Although the book is readable, and very clear and organized in the layout of the methodology, it is heavy reading. I for one, read at most one or two chapters at a time, because of the high level of detail, and the many sub-themes within the broad chapters. Also, I have had to read quite a few chapters once or twice because the material is abundant and the many formulae are easy to forget. That is why i would consider it a reference text, as opposed to other books of Damodaran on this subject, which are much more synthetic. His most recent book: "Narratives and Numbers" complements this text very well.
Professor Damodaran has gathered together a vast number of valuation techniques and gives us great background and context for applying them and when they will tend to provide good information and when they can mislead us. I think this is tremendously valuable. But it requires work on the part of the student or the business person trying to come up with a useful valuation for some asset.
In reality, we should use multiple techniques when considering any asset and see how well they agree with each other and where there are divergent valuations. We should then consider what is causing those differences and see if that analysis yields some valuable insight.
So, if you want to think deeply and seriously about valuation, this is a great resource. If you want a simple machine to crank out a number, this is not valuation for dummies.
I recommend this book strongly.
Reviewed by Craig Matteson, Saline, MI
Overall, this is still an excellent valuation book. Especially for someone that has not read the 2nd edition, this is an excellent resource. I would describe Damodaran's writing style as "honest," which means that he gives you both the good and the bad. He acknowledges that valuation is inherently a subjective process, which, in my opinion, can only be really done well with experience. I find this book as kind of a road map to good valuation fundamentals, as Damodaran shows you what alternatives you can do and what things to avoid.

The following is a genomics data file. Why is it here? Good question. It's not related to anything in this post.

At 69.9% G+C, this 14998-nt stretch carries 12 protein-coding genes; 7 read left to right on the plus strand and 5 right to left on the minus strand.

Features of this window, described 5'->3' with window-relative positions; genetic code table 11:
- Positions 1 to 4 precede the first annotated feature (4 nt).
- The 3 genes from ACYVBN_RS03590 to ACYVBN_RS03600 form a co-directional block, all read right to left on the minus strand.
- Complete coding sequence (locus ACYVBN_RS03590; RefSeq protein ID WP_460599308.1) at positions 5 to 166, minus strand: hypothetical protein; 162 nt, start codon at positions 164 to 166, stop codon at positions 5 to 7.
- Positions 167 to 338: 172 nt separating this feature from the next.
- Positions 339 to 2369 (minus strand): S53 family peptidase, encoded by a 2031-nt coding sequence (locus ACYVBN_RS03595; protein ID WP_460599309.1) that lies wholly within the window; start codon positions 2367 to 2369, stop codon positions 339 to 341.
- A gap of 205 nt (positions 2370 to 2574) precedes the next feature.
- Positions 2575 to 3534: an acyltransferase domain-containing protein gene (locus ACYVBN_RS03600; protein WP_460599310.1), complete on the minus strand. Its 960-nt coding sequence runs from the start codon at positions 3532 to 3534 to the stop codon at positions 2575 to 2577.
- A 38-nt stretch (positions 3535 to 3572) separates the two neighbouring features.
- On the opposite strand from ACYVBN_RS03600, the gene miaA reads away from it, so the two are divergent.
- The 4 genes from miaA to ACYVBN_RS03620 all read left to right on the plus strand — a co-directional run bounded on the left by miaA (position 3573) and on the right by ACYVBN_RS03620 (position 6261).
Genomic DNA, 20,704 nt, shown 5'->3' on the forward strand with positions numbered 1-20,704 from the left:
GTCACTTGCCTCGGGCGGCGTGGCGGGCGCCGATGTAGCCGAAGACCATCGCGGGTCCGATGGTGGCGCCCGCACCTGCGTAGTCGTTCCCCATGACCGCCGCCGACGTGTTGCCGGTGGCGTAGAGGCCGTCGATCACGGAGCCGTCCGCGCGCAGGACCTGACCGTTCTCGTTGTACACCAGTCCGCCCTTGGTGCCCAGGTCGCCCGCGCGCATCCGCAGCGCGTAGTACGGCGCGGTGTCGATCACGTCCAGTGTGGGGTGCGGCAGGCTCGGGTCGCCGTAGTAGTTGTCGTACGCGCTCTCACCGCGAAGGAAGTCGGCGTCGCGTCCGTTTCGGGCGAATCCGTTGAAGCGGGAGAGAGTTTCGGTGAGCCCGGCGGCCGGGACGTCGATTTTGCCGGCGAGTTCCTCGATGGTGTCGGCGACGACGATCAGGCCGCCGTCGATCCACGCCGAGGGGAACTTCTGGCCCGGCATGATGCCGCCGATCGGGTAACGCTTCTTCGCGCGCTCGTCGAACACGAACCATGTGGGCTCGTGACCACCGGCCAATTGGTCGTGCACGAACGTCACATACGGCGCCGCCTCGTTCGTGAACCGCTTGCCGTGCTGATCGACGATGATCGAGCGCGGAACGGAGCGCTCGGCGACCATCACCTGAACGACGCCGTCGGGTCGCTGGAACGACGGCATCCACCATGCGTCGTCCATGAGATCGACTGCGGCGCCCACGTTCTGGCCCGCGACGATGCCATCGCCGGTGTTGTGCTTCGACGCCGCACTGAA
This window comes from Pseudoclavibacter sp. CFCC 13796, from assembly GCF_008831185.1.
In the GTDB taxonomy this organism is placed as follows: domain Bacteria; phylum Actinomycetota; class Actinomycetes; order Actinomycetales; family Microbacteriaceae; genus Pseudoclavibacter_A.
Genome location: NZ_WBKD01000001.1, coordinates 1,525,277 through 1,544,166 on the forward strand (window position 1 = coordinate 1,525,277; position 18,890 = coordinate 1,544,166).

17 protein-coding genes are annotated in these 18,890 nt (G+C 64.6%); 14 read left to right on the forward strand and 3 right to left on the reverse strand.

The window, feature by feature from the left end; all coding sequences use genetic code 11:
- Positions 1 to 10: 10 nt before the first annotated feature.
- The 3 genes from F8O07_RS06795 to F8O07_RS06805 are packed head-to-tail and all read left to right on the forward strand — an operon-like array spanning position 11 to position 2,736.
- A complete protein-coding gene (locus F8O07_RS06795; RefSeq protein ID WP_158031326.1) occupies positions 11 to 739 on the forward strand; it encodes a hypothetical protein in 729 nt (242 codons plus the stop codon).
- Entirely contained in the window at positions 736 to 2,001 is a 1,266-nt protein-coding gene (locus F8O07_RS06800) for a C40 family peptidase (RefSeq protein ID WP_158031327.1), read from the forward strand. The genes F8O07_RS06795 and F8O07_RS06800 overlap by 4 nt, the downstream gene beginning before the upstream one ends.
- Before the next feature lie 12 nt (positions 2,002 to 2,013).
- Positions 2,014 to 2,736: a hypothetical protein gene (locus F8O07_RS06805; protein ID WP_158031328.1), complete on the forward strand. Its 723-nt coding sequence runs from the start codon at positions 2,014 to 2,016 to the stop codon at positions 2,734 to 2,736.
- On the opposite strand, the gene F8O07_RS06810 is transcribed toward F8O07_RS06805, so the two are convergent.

No one does a better job than he does.
Small growing companies making losses, large behemoths lumbering to extinction, Mr Damodaran has a way to value them all.
His blog is really good and the fact that he makes his spreadsheets available to download is literally priceless.
Deals with all kinds of issues in valuation such as Net Operating Losses, Operating Leases, Research and Development Expenses, Stock Options, RSUs, and Cost of Capital Calculations.
Everything I needed for the project was in the book, however one thing surprised and disappointed me: the organization. I simply don't see much of a logical flow in the chapter structure, so I think it would be more difficult to someone who wasn't already familiar with the basic structure of the valuation process. Why is market efficiency jammed between unrelated chapters? Why is the discussion and examples of the pro-forma capitalization of R&D split between distant chapters? Throughout a single project, one would have to keep the book marked in several diffent places, not neccessarily in the order that one would have to deal with the questions if one were doing a valuation. The result is that this book is less easy to use as a practical guidebook than it could be, and will keep one busy in the index looking for where subjects are addressed.
This is nit-picking however. Professor Damodoran is to be congratulated for producing such a high quality and comprehensive text on valuation.